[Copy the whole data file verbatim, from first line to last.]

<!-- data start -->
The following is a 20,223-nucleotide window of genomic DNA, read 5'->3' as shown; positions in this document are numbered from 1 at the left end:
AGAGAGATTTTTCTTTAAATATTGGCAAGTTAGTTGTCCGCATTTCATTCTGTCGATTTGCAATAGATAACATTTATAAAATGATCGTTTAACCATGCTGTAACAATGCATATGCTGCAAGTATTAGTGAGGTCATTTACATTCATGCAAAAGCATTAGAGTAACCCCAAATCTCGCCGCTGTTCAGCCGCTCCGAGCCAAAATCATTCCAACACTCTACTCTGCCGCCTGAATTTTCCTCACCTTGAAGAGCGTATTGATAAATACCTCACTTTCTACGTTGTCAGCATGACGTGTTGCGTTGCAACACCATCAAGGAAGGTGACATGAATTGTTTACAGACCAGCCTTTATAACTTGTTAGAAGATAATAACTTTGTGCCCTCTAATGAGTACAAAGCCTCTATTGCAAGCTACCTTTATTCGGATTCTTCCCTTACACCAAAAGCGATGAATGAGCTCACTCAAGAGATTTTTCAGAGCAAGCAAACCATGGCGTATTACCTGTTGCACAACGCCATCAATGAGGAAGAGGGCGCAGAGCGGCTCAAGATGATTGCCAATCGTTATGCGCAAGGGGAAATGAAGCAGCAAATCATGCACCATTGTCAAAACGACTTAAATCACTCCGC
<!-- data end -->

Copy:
The following is a 20,223-nucleotide window of genomic DNA, read 5'->3' as shown; positions in this document are numbered from 1 at the left end:
AGAGAGATTTTTCTTTAAATATTGGCAAGTTAGTTGTCCGCATTTCATTCTGTCGATTTGCAATAGATAACATTTATAAAATGATCGTTTAACCATGCTGTAACAATGCATATGCTGCAAGTATTAGTGAGGTCATTTACATTCATGCAAAAGCATTAGAGTAACCCCAAATCTCGCCGCTGTTCAGCCGCTCCGAGCCAAAATCATTCCAACACTCTACTCTGCCGCCTGAATTTTCCTCACCTTGAAGAGCGTATTGATAAATACCTCACTTTCTACGTTGTCAGCATGACGTGTTGCGTTGCAACACCATCAAGGAAGGTGACATGAATTGTTTACAGACCAGCCTTTATAACTTGTTAGAAGATAATAACTTTGTGCCCTCTAATGAGTACAAAGCCTCTATTGCAAGCTACCTTTATTCGGATTCTTCCCTTACACCAAAAGCGATGAATGAGCTCACTCAAGAGATTTTTCAGAGCAAGCAAACCATGGCGTATTACCTGTTGCACAACGCCATCAATGAGGAAGAGGGCGCAGAGCGGCTCAAGATGATTGCCAATCGTTATGCGCAAGGGGAAATGAAGCAGCAAATCATGCACCATTGTCAAAACGACTTAAATCACTCCGC